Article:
This article originally appeared on The Next Web
Recently, Google split up its Drive apps into three separate standalone apps: Sheets, Slides, and Docs. Facebook separated its chat offering, Messenger, into its own standalone app, and Foursquare broke its app in two to launch Swarm, an app focused on social mapping. A strategy that all of these large tech companies share: the conscious uncoupling of products colloquially called unbundling.
The unbundling of technology is the act of breaking something into smaller parts – whether that’s a product, service, piece of content or app. In the case of Foursquare, Facebook, and Google, however, this unbundling was all about streamlining the app experience to focus on one thing that people want to do and doing it really well.
Unbundling for a better user experience
“We spend a lot of time talking to people about Foursquare, and we constantly hear how people use Foursquare for two things – the keep up and meet up with friends, and to discover great places. But, as it turns out, each time they open the app, it’s almost always do just one of those things,” said Brendan Lewis, head of communications at Foursquare in an interview with The Next Web.
“That’s the main driver for our decision to unbundle these two experiences into two separate apps: to make the experience better for both use cases.”
The decision to unbundle Foursquare into two apps wasn’t just based on a hunch. Noah Weiss, Foursquare’s vice president of product management told The Verge that just five percent of Foursquare’s users were opening the app to find friends and a restaurant.
That means that the other 95 percent of users were opening the app to find either a recommendation-based result or to check-in – hence the decision to split the app into two apps: Foursquare and now Swarm.
Unbundling as a strategy: Mainly for the mega tech companies
At its core, unbundling makes perfect sense – watch how users are experiencing an app and separate the experiences to make them more useful or meaningful. But for many smaller app companies, this strategy is unrealistic.
“Unbundling is completely untenable for smaller companies. The only reason that companies like Facebook, Google, and Foursquare able to do it is because they’re giants in the space,” said Mark Burstiner, senior product manager at the mobile design agency Fueled told us in an interview.
Burstiner argues that app developers should figure out their minimum value proposition, find the data to support it, and then build the app feature-by-feature. This approach saves the developer from launching an app with multiple user experiences and having to unbundle sometime in the future.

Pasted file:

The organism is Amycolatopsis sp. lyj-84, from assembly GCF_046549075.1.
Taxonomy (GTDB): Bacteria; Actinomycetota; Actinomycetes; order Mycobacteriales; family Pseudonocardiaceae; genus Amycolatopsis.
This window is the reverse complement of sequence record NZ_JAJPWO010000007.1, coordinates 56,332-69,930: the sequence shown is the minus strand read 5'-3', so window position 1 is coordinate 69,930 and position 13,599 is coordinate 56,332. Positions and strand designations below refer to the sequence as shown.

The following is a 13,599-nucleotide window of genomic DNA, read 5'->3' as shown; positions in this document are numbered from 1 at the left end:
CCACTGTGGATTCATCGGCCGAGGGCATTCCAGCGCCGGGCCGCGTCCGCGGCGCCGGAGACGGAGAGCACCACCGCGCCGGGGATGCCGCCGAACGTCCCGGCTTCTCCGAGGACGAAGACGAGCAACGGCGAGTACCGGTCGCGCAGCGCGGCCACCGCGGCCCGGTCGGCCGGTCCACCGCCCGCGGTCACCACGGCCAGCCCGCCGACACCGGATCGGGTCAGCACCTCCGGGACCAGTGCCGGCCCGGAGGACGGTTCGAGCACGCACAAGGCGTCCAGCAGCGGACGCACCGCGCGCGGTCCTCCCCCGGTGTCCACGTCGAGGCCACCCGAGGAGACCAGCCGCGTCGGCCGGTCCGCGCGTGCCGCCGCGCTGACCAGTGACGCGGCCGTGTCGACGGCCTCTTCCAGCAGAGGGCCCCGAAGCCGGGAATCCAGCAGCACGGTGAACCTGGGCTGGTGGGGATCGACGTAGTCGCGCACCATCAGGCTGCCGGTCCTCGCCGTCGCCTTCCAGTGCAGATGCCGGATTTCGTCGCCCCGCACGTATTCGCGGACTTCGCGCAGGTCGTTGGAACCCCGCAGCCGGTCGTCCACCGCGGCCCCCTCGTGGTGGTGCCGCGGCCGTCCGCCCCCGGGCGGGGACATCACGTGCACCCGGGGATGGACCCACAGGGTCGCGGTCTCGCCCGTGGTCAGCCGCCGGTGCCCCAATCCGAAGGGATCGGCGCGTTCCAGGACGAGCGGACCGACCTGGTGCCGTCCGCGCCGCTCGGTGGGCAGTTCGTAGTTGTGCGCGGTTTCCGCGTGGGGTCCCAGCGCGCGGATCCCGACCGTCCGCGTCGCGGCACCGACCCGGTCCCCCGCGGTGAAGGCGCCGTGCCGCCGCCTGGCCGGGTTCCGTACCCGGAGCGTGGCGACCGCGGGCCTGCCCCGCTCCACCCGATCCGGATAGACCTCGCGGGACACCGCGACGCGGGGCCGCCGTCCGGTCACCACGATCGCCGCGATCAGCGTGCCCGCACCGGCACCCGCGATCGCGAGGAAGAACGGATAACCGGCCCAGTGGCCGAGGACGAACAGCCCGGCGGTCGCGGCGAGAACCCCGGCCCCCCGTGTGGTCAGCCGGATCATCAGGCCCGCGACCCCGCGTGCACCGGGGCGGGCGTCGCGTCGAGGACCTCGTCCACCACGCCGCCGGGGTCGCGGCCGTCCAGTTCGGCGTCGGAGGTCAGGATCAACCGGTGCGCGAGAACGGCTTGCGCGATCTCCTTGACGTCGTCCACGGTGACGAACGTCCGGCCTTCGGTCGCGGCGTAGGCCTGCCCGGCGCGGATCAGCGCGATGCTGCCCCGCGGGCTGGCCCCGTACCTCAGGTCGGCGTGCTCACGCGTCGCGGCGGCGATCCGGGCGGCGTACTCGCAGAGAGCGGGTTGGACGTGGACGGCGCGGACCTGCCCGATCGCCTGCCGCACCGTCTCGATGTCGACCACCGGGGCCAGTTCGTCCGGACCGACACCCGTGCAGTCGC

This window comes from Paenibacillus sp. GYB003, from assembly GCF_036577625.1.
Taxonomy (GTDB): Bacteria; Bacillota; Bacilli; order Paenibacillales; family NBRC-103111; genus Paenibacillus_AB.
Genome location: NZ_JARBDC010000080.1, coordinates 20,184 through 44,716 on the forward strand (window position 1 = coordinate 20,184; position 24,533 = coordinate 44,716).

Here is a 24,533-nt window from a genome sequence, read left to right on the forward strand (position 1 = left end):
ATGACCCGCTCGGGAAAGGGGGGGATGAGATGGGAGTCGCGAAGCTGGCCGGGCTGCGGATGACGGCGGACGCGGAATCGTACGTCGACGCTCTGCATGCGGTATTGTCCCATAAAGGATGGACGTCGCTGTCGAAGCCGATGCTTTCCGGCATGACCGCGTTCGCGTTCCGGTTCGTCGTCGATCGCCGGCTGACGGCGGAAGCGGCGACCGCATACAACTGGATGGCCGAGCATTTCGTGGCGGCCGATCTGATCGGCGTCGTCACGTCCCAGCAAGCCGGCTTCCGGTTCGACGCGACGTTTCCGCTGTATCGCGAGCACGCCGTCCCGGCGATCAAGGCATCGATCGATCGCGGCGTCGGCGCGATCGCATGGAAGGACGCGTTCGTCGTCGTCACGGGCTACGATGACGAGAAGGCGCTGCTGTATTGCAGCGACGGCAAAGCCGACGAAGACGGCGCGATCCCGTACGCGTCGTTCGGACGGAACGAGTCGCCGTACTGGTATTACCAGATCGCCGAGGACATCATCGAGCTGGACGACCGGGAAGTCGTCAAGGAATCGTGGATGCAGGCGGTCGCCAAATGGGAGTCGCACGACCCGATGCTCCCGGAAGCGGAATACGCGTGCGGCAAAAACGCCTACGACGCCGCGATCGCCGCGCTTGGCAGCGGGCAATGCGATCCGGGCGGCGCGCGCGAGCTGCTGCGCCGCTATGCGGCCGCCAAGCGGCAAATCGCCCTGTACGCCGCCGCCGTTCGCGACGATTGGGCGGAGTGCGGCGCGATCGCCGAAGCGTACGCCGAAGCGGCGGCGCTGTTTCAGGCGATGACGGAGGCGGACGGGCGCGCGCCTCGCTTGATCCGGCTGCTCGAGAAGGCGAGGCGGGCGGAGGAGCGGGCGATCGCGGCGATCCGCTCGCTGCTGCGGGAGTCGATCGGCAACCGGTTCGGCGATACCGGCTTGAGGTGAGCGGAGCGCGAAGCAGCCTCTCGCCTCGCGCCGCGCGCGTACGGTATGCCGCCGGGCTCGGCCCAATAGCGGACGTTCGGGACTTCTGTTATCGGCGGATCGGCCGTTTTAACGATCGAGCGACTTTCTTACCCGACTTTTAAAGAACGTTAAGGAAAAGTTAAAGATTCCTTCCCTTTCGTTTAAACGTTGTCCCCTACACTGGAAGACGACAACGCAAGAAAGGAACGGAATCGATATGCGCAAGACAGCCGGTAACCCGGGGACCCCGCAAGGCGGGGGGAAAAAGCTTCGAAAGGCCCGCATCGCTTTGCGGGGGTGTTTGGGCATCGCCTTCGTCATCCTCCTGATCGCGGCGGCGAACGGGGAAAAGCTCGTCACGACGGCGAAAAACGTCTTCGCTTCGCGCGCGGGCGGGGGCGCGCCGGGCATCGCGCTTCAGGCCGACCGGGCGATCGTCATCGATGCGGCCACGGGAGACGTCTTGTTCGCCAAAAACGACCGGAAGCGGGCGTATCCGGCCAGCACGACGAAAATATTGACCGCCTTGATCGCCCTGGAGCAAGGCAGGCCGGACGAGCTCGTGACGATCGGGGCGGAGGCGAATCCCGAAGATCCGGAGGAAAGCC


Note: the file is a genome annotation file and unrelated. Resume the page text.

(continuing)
“You don’t want your app to be like the diner menu with a million things on it – you want to be the boutique restaurant that does a few things really well, and slowly adds new menu items as they draw in a crowd,” he added.
The crowded diner menu being apps like Google Drive, which was recently unbundled into three standalone apps.
Foursquare: The unbundling exception?
“Listen, the point of the company, this whole thing, was never to build an awesome check-in button,” Foursquare CEO Dennis Crowley told The Verge. Foursquare’s goal was to build a social application around exploration and finding friends, which ultimately led to a massive influx of check-in and tip data, now helping to fuel its recommendation engine.
This deliberate evolution and now conscious unbundling seems far more deliberate than unbundling because there were too many minimum value propositions, or none at all.
“It’s the difference between throwing a bunch of stones and hitting a bunch of birds or realizing that you didn’t have to throw so many stones in the first place,” Burstiner said. “Foursquare hit two very big birds: the check-in market to glean data and the recommendation market to make it sing.”
Unbundling to inform startups
“This whole strategy is still really, really young. What’s interesting is that it’s going to shape how startups approach their app development. It forces startups think differently,” Burstiner added.
The trend of unbundling, which has fueled a hyper awareness around user experience, will no doubt help startups think about what their app’s true minimum value proposition, therefore creating more focused user experiences.
For smaller companies, this means concentrating on their own set of current design trends: niche marketplaces, offering just one core product, and taking advantage of the hyperlocal and personalized Web.
“The idea of a unbundling forces startups to go back to the drawing board and figure out what is important to the user.”
Hopefully, the trend makes for more streamlined apps and better user experiences, though whether users would be bothered by downloading multiple apps for multiple purposes is still up for debate.